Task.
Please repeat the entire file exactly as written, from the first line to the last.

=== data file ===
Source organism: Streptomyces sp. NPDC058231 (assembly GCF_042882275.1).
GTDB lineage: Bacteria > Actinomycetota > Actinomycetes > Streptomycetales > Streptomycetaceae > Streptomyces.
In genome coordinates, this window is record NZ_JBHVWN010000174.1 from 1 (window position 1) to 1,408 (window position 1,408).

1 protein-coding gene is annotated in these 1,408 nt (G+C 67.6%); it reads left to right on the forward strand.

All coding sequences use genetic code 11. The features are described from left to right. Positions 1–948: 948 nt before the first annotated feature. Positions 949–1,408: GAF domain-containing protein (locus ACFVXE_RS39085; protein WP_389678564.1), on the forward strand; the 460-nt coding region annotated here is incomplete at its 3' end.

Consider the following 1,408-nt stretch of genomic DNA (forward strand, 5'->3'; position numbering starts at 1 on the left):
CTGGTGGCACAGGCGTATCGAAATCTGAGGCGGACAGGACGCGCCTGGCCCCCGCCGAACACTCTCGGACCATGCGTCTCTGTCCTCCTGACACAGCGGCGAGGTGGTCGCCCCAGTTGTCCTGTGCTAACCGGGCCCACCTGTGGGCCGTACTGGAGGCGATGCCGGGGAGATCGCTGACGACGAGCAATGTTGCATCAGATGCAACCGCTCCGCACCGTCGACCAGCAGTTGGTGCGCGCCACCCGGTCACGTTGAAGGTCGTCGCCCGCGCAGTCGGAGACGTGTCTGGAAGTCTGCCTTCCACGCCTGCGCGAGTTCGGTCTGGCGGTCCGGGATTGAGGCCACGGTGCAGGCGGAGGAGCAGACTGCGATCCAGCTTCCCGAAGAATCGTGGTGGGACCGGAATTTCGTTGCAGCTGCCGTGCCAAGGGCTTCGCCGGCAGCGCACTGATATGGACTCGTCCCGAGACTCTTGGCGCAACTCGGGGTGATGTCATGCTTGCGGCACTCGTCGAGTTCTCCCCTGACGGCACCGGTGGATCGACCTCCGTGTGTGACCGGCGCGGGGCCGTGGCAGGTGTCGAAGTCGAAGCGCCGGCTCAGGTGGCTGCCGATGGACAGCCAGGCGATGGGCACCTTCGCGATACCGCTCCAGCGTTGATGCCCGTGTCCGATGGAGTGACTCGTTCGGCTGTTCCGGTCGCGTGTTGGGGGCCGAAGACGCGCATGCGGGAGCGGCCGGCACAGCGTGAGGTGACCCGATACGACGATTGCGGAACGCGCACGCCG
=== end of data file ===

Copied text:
Source organism: Streptomyces sp. NPDC058231 (assembly GCF_042882275.1).
GTDB lineage: Bacteria > Actinomycetota > Actinomycetes > Streptomycetales > Streptomycetaceae > Streptomyces.
In genome coordinates, this window is record NZ_JBHVWN010000174.1 from 1 (window position 1) to 1,408 (window position 1,408).

1 protein-coding gene is annotated in these 1,408 nt (G+C 67.6%); it reads left to right on the forward strand.

All coding sequences use genetic code 11. The features are described from left to right. Positions 1–948: 948 nt before the first annotated feature. Positions 949–1,408: GAF domain-containing protein (locus ACFVXE_RS39085; protein WP_389678564.1), on the forward strand; the 460-nt coding region annotated here is incomplete at its 3' end.

Consider the following 1,408-nt stretch of genomic DNA (forward strand, 5'->3'; position numbering starts at 1 on the left):
CTGGTGGCACAGGCGTATCGAAATCTGAGGCGGACAGGACGCGCCTGGCCCCCGCCGAACACTCTCGGACCATGCGTCTCTGTCCTCCTGACACAGCGGCGAGGTGGTCGCCCCAGTTGTCCTGTGCTAACCGGGCCCACCTGTGGGCCGTACTGGAGGCGATGCCGGGGAGATCGCTGACGACGAGCAATGTTGCATCAGATGCAACCGCTCCGCACCGTCGACCAGCAGTTGGTGCGCGCCACCCGGTCACGTTGAAGGTCGTCGCCCGCGCAGTCGGAGACGTGTCTGGAAGTCTGCCTTCCACGCCTGCGCGAGTTCGGTCTGGCGGTCCGGGATTGAGGCCACGGTGCAGGCGGAGGAGCAGACTGCGATCCAGCTTCCCGAAGAATCGTGGTGGGACCGGAATTTCGTTGCAGCTGCCGTGCCAAGGGCTTCGCCGGCAGCGCACTGATATGGACTCGTCCCGAGACTCTTGGCGCAACTCGGGGTGATGTCATGCTTGCGGCACTCGTCGAGTTCTCCCCTGACGGCACCGGTGGATCGACCTCCGTGTGTGACCGGCGCGGGGCCGTGGCAGGTGTCGAAGTCGAAGCGCCGGCTCAGGTGGCTGCCGATGGACAGCCAGGCGATGGGCACCTTCGCGATACCGCTCCAGCGTTGATGCCCGTGTCCGATGGAGTGACTCGTTCGGCTGTTCCGGTCGCGTGTTGGGGGCCGAAGACGCGCATGCGGGAGCGGCCGGCACAGCGTGAGGTGACCCGATACGACGATTGCGGAACGCGCACGCCG